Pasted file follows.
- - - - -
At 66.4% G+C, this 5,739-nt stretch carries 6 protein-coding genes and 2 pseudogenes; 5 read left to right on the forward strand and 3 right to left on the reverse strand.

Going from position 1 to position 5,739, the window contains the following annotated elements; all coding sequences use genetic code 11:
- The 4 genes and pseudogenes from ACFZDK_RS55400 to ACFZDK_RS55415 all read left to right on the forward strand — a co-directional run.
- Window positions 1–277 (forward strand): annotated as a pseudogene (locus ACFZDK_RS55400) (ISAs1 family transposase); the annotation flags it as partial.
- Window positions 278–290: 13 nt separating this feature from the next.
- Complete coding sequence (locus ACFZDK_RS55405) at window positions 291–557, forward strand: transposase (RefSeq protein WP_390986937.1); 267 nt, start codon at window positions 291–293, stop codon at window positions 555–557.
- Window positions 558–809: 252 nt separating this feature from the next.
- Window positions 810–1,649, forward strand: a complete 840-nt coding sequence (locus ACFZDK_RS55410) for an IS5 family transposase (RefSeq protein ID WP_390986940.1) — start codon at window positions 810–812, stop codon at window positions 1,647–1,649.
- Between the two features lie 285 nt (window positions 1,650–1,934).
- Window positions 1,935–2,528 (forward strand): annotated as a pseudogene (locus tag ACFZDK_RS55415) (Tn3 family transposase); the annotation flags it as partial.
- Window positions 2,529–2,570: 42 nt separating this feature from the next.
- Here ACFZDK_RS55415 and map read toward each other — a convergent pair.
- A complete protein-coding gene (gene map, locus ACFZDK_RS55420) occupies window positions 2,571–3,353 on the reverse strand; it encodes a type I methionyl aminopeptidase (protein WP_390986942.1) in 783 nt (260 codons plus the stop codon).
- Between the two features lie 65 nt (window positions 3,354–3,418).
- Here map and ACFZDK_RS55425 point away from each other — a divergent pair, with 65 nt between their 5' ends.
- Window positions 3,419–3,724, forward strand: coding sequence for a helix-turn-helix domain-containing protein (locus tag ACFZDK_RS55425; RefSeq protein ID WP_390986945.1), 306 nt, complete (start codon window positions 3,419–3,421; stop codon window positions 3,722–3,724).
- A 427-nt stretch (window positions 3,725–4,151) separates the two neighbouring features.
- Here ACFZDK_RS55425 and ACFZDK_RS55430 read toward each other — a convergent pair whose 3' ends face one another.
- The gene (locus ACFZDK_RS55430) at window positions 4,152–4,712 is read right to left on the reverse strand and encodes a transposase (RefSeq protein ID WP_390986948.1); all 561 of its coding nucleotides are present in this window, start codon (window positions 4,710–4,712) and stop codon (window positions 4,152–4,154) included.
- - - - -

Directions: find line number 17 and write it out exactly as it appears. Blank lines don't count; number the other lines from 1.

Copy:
- A 427-nt stretch (window positions 3,725–4,151) separates the two neighbouring features.